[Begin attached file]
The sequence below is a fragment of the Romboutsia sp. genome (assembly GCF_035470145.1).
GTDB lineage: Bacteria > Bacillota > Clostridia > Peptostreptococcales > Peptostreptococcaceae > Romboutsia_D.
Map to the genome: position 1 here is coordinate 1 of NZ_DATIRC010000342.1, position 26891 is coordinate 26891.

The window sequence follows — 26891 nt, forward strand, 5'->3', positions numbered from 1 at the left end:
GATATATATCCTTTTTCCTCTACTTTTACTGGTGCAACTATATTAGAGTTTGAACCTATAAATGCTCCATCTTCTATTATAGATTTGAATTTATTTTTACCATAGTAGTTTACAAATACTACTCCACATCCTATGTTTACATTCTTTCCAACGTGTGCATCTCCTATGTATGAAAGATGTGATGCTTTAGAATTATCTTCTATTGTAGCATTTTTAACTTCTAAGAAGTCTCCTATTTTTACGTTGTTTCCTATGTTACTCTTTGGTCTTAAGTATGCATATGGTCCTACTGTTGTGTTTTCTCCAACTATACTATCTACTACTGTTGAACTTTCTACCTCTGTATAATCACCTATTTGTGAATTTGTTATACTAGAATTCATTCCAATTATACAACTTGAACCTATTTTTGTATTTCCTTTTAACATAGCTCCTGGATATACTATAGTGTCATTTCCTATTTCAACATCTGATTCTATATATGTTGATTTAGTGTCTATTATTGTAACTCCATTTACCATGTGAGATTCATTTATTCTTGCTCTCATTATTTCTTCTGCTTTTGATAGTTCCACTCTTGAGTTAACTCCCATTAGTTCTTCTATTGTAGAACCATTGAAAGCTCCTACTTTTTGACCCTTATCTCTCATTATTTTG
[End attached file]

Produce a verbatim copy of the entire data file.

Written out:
The sequence below is a fragment of the Romboutsia sp. genome (assembly GCF_035470145.1).
GTDB lineage: Bacteria > Bacillota > Clostridia > Peptostreptococcales > Peptostreptococcaceae > Romboutsia_D.
Map to the genome: position 1 here is coordinate 1 of NZ_DATIRC010000342.1, position 26891 is coordinate 26891.

The window sequence follows — 26891 nt, forward strand, 5'->3', positions numbered from 1 at the left end:
GATATATATCCTTTTTCCTCTACTTTTACTGGTGCAACTATATTAGAGTTTGAACCTATAAATGCTCCATCTTCTATTATAGATTTGAATTTATTTTTACCATAGTAGTTTACAAATACTACTCCACATCCTATGTTTACATTCTTTCCAACGTGTGCATCTCCTATGTATGAAAGATGTGATGCTTTAGAATTATCTTCTATTGTAGCATTTTTAACTTCTAAGAAGTCTCCTATTTTTACGTTGTTTCCTATGTTACTCTTTGGTCTTAAGTATGCATATGGTCCTACTGTTGTGTTTTCTCCAACTATACTATCTACTACTGTTGAACTTTCTACCTCTGTATAATCACCTATTTGTGAATTTGTTATACTAGAATTCATTCCAATTATACAACTTGAACCTATTTTTGTATTTCCTTTTAACATAGCTCCTGGATATACTATAGTGTCATTTCCTATTTCAACATCTGATTCTATATATGTTGATTTAGTGTCTATTATTGTAACTCCATTTACCATGTGAGATTCATTTATTCTTGCTCTCATTATTTCTTCTGCTTTTGATAGTTCCACTCTTGAGTTAACTCCCATTAGTTCTTCTATTGTAGAACCATTGAAAGCTCCTACTTTTTGACCCTTATCTCTCATTATTTTG